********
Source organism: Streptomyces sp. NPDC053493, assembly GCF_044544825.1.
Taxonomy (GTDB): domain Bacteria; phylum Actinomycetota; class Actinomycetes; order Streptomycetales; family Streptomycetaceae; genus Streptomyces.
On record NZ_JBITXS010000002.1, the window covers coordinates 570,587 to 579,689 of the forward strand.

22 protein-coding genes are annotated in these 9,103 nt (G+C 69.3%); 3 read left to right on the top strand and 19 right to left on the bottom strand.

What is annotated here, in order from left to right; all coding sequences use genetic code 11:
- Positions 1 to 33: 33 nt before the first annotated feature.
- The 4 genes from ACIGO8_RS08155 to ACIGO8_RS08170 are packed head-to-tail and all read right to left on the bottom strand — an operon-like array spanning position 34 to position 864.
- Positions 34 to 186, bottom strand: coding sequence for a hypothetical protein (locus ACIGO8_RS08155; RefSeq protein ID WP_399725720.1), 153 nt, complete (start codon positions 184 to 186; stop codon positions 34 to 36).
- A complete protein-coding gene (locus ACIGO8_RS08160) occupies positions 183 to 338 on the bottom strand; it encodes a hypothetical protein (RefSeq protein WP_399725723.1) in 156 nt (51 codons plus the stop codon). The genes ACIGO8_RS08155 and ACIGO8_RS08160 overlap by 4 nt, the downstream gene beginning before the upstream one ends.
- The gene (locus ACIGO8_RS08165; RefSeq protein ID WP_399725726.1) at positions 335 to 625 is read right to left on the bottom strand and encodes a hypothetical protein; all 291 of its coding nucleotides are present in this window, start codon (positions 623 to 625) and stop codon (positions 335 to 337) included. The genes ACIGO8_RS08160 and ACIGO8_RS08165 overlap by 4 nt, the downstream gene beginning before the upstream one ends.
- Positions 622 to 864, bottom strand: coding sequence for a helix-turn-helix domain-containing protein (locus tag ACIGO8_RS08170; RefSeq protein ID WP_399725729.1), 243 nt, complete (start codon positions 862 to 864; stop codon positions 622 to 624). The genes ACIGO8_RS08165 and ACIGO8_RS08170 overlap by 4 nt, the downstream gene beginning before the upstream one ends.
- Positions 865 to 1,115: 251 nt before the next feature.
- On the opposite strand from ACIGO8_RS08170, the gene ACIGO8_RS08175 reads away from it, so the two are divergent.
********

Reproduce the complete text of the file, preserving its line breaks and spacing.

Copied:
Source organism: Streptomyces sp. NPDC053493, assembly GCF_044544825.1.
Taxonomy (GTDB): domain Bacteria; phylum Actinomycetota; class Actinomycetes; order Streptomycetales; family Streptomycetaceae; genus Streptomyces.
On record NZ_JBITXS010000002.1, the window covers coordinates 570,587 to 579,689 of the forward strand.

22 protein-coding genes are annotated in these 9,103 nt (G+C 69.3%); 3 read left to right on the top strand and 19 right to left on the bottom strand.

What is annotated here, in order from left to right; all coding sequences use genetic code 11:
- Positions 1 to 33: 33 nt before the first annotated feature.
- The 4 genes from ACIGO8_RS08155 to ACIGO8_RS08170 are packed head-to-tail and all read right to left on the bottom strand — an operon-like array spanning position 34 to position 864.
- Positions 34 to 186, bottom strand: coding sequence for a hypothetical protein (locus ACIGO8_RS08155; RefSeq protein ID WP_399725720.1), 153 nt, complete (start codon positions 184 to 186; stop codon positions 34 to 36).
- A complete protein-coding gene (locus ACIGO8_RS08160) occupies positions 183 to 338 on the bottom strand; it encodes a hypothetical protein (RefSeq protein WP_399725723.1) in 156 nt (51 codons plus the stop codon). The genes ACIGO8_RS08155 and ACIGO8_RS08160 overlap by 4 nt, the downstream gene beginning before the upstream one ends.
- The gene (locus ACIGO8_RS08165; RefSeq protein ID WP_399725726.1) at positions 335 to 625 is read right to left on the bottom strand and encodes a hypothetical protein; all 291 of its coding nucleotides are present in this window, start codon (positions 623 to 625) and stop codon (positions 335 to 337) included. The genes ACIGO8_RS08160 and ACIGO8_RS08165 overlap by 4 nt, the downstream gene beginning before the upstream one ends.
- Positions 622 to 864, bottom strand: coding sequence for a helix-turn-helix domain-containing protein (locus tag ACIGO8_RS08170; RefSeq protein ID WP_399725729.1), 243 nt, complete (start codon positions 862 to 864; stop codon positions 622 to 624). The genes ACIGO8_RS08165 and ACIGO8_RS08170 overlap by 4 nt, the downstream gene beginning before the upstream one ends.
- Positions 865 to 1,115: 251 nt before the next feature.
- On the opposite strand from ACIGO8_RS08170, the gene ACIGO8_RS08175 reads away from it, so the two are divergent.